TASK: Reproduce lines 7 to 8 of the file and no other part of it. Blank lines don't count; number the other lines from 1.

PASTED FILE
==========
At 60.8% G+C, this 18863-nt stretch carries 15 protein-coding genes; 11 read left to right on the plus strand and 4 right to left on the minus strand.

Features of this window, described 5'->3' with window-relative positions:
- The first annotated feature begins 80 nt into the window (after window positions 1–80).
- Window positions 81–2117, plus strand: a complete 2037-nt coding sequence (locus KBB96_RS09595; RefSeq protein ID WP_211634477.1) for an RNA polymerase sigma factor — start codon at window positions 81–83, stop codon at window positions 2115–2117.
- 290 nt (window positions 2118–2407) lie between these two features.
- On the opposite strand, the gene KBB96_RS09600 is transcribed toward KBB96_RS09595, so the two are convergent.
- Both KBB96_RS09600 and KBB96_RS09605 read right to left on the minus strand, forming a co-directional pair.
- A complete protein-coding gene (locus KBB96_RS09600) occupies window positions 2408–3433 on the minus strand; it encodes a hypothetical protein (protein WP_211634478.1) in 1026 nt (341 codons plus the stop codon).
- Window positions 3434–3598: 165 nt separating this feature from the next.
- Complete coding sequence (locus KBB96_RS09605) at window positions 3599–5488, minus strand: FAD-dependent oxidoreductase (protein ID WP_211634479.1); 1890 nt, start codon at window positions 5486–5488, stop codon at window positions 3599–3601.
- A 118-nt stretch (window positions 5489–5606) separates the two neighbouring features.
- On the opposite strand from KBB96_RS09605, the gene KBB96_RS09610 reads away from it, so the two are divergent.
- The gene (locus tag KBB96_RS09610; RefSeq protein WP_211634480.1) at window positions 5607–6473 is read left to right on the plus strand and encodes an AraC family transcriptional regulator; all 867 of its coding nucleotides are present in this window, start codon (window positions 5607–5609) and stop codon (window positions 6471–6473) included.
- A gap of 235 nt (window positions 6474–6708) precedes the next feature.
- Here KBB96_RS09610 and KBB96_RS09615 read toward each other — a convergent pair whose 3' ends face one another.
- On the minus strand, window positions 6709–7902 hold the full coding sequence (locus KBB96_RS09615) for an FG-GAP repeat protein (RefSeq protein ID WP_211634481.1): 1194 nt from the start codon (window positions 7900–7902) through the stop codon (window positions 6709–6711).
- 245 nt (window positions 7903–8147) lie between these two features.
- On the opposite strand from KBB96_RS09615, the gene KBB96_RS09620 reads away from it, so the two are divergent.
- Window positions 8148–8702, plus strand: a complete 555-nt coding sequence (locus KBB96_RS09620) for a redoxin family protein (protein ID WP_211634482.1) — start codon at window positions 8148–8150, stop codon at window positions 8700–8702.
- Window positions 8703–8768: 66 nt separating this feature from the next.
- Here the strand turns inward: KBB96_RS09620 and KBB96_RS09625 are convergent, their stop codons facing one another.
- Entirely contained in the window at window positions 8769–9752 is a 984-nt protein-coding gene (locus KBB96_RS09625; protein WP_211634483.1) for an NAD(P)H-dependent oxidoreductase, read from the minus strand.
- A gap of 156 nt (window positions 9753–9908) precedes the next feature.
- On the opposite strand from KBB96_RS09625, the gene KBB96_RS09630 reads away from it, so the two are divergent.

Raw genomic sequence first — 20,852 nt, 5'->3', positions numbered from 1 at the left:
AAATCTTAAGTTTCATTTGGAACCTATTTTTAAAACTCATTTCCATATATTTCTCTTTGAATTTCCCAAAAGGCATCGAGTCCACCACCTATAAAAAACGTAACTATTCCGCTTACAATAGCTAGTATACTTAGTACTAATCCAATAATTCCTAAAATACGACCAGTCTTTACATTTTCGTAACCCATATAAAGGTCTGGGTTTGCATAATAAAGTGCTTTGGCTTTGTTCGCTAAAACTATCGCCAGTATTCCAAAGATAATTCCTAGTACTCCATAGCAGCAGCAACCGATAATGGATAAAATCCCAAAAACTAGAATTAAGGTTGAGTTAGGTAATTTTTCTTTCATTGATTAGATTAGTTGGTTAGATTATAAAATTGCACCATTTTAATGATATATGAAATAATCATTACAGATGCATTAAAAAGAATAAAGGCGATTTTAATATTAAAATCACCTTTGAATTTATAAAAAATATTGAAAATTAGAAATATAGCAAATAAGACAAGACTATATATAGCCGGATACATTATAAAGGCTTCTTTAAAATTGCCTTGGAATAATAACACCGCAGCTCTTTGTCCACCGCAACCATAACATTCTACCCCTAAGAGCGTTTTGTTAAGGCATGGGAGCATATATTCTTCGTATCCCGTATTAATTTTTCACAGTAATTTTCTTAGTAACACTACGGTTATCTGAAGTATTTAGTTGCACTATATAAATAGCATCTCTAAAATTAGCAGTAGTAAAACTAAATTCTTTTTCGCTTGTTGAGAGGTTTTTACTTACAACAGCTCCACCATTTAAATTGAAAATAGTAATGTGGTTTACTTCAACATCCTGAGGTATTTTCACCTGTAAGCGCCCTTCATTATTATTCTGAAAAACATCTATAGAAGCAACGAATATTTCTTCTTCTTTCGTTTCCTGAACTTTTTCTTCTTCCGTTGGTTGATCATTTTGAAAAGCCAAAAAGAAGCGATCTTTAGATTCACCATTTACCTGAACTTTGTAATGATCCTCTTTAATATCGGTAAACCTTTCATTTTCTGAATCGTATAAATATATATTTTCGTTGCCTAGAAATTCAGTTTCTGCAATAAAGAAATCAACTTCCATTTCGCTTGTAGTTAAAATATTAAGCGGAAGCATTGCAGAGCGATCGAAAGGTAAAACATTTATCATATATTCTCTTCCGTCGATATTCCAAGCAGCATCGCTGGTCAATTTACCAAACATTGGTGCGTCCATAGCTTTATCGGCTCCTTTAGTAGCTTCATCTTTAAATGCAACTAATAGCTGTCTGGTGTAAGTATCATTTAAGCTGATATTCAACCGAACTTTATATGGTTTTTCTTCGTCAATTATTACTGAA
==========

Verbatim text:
- Both KBB96_RS09600 and KBB96_RS09605 read right to left on the minus strand, forming a co-directional pair.
- A complete protein-coding gene (locus KBB96_RS09600) occupies window positions 2408–3433 on the minus strand; it encodes a hypothetical protein (protein WP_211634478.1) in 1026 nt (341 codons plus the stop codon).